• Separate and unequal: An Asian American pastor starting a church in a new neighborhood deliberately omitted photos of himself in church advertisements. A black pastor did the same “because there’s a stigma that comes along with an African American.” Overall, Edwards and Kim found pastors of color were “dismissed and dissed:” dismissed because they were seen as outsiders by African American and Asian American church leaders; dissed because they are not given the same power and privileges as their white counterparts in multiracial congregations.
• Hoarding resources: White pastors leading multiracial communities reported being given access to support from denominational sources, civic leaders, philanthropists and others within their predominantly white networks. But for most leaders of color, access to multiracial church resources “felt nonexistent,” according to researcher Christopher Munn.
• No justice: Nearly all pastors laid claim to being qualified to head multiracial churches based on their desire for diversity and being motivated by past acts of racial injustice. But many pastors in discussing racism referred back some 50 years or more to the civil rights movement, with the understanding that the institutions they served were more concerned today with diversity than addressing racial inequality. “Given that recognition of racial injustice is an important step to ending it, the formula stories socially acceptable in multiracial churches may be reifying racism rather than rectifying it,” researcher Oneya Fennell Okuwobi reported.

The findings were not surprising to M. Garlinda Burton, a black woman who is resource development manager at and a former interim head of the United Methodist Commission on Religion and Race.

“Racial justice has gone to the bottom of the list of priorities” for many predominantly white denominations, Burton said.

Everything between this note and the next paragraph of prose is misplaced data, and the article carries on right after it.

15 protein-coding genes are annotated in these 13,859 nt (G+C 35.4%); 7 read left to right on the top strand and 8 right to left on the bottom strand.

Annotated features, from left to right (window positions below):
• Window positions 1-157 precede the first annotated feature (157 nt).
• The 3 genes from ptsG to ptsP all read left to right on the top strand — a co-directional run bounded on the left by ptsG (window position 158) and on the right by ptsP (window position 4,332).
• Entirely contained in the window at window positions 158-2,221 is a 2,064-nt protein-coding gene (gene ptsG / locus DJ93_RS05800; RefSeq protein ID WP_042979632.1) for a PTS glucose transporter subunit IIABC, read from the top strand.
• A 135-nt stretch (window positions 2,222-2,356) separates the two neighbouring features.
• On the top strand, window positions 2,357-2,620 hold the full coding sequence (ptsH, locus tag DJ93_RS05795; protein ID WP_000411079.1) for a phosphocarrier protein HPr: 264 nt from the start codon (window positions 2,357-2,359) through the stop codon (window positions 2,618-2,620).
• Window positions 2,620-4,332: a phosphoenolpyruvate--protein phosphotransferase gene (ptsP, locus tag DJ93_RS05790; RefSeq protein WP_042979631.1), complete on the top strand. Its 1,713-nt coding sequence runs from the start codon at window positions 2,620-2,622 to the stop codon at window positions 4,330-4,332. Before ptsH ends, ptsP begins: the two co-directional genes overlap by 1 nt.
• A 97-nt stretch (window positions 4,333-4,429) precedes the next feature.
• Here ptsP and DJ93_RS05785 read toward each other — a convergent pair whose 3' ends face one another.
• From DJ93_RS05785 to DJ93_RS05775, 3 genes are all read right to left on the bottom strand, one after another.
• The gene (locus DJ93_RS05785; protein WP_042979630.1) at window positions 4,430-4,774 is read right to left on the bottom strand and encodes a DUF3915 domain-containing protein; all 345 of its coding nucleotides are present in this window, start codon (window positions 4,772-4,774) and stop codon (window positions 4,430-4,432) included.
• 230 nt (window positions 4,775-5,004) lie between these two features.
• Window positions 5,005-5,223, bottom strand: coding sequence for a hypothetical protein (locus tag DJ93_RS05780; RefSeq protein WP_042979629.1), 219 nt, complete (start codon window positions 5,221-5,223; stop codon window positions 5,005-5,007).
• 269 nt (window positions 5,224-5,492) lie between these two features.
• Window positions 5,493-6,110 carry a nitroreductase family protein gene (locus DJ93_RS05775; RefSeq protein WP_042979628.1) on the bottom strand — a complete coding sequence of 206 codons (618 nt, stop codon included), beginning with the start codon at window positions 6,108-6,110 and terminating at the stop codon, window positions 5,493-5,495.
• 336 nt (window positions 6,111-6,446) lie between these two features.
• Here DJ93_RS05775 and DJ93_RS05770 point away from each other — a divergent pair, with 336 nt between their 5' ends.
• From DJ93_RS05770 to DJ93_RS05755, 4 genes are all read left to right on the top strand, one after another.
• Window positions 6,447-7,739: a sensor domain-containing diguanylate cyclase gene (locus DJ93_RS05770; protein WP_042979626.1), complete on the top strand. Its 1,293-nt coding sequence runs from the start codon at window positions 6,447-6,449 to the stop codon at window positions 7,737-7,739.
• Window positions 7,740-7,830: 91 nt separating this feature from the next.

That is reflected within the church, she said, in ways from discounting the voices of people of color on either side of major issues confronting the denomination to many people considering the appointment of a pastor of color as a punishment to a congregation.

In many ways, even if left unsaid, “There is a sense among white people that white is better.”

A critical juncture

What can be done?

Ideas offered by researchers include:

• Beginning the work in seminaries, establishing alliances with historically black colleges and universities to recruit future leaders, and then offering emotional and practical support to seminarians of color,
• Engaging with black religious leaders to lift up and validate the black church within predominantly white denominations.
• Working with historically Asian and African American churches “to build the future multiracial churches together “with equal power and mutual commitment.”
• Confronting and addressing racial inequality within religious institutions and in the larger society.

Edwards said she believes the ideal of ethnically and racially diverse congregations, ones that are models of justice, equality and inclusion, “could be a really positive step forward.”

But if they reinforce racial inequality, alienating rather than affirming people of color, “that can be harmful.”

Image by Indiana Public Media, via Flickr [CC BY-NC 2.0]
Image by Portland Seminary, via Flickr [CC BY 2.0]